by Lee Foster
Brawny Vancouver, with its huge container port, and sedate Victoria, with afternoon tea at the dowager Empress Hotel, suggest the contrasting appeals of British Columbia’s major cities.
Begin a visit to Vancouver with a walk out to Canada Place, the pier on the waterfront, where you get a good sense of the harbor.
From Canada Place you can see the container shipping, the ferries, the float-plane taxis, and the maritime prosperity of Vancouver. You can also look west toward the greenery of Stanley Park and south to the skyscrapers of downtown. All this is visible from the decks adjacent to the huge sail-like architecture of Canada Place, a legacy of Vancouver’s Expo of 1986.
That Expo is now a distant memory, but it was a significant event. To the credit of Canadian diplomacy, this was the first world fair where the Chinese, the Russians, and the Americans were all peaceably present.
Today, forestry products, fishing, and tourism are the three industries that fuel British Columbia commerce.
Vancouver has prospered since the beginning, when it was chosen as the terminus for the Canadian transcontinental railroad in 1887. The harbor accommodates 3,000 major vessels a year, from more than 90 trading nations, which do an exchange of goods estimated to be worth $43 billion. As Canada’s largest west-coast port, Vancouver also gets its chunk of the 878,000 pleasure travelers who cruised to Alaska last year.
From Canada Place, walk toward the tall circular skyscraper known as Harbour Centre Tower. Take the elevator to The Look Out at the top and get a bird’s-eye view of Vancouver. There is also a restaurant.
Then walk along the waterfront, specifically down Water Street, to Gastown, Vancouver’s restored brick shopping area of small galleries and restaurants. In Gastown, be sure to see the Steam Clock, an old-time working clock, and the bronze statue of Gassy Jack, one of the early town luminaries, known for his loquaciousness.
Gastown features galleries devoted to Canadian Indian arts and crafts, both traditional and modern. Several such stores are intriguing to visit.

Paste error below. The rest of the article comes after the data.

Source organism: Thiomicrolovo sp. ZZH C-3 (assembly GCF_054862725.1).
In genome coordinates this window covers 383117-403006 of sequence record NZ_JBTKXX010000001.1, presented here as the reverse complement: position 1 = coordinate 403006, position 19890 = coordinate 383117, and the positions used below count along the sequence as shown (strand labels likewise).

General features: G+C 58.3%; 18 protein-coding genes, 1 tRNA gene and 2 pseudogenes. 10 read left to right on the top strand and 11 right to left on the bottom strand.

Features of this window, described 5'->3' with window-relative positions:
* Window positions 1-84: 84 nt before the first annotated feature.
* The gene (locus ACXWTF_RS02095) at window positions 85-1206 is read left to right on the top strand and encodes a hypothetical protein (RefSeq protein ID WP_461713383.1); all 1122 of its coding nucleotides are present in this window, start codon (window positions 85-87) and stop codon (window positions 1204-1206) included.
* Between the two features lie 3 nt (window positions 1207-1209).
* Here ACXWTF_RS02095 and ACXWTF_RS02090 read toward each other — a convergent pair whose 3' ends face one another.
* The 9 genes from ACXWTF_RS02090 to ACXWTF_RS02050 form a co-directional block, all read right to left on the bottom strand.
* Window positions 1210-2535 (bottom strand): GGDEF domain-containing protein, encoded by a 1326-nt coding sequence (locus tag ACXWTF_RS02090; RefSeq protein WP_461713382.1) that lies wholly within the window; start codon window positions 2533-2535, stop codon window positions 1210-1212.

Hill’s Indian Crafts (165 Water Street) has a huge general-store assortment of arts and crafts. One warm memento is a wool sweater from the Cowichan natives who live on Vancouver Island. Hill’s also has an upstairs gallery selling fine art and a large book section on Canadian native art. From masks to silver jewelry, Hill’s has a huge selection. As the manager of Hill’s puts it, “We have everything from $10 crafts to high-end art pieces.”
The Inuit (345 Water) is a store for collectors interested in art objects at the highest level. Inuit carries striking pieces of stone carving, wooden masks, and graphics. The owner confidently and succinctly sums up the store, saying, “We’re the strongest store in Canada for this kind of masterwork art.”
Canada’s indigenous people are among the main traveler attractions of Vancouver. At the Anthropology Museum on the grounds of the University of British Columbia, you can see a handsome display of totem poles from Canadian Pacific Indians. A cluster of these historic poles is housed in the museum structure, a striking glass building with high windows overlooking English Bay. In the Great Hall of the building the totem poles, with their stories of legendary creatures, can be perused. (Take a taxi or a tour to get to the rather distant University area.)
Although the figures, such as the raven and the bear, can be recognized, the detailed stories associated with them and the context of their stories is only imperfectly known. Since these Indians had no written language, but were relatively wealthy, thriving on plentiful salmon and berries, the totem pole stories were a repository of tribal lore. The prerogative to tell certain stories during the leisurely winter period was an important part of the tribal ritual.
The Anthropology Museum building was designed by architect Arthur Erickson, whose name comes up often in this city, most notably with the downtown Vancouver Art Gallery. Outside, you’ll find additional totem poles with a more contemporary design and several Haida Indian dwellings. The Anthropology Museum is a major cultural force in Vancouver. Visitors can easily compare basketry, ceremonial food dishes, dance masks, or fabrics from the six major native groups of British Columbia.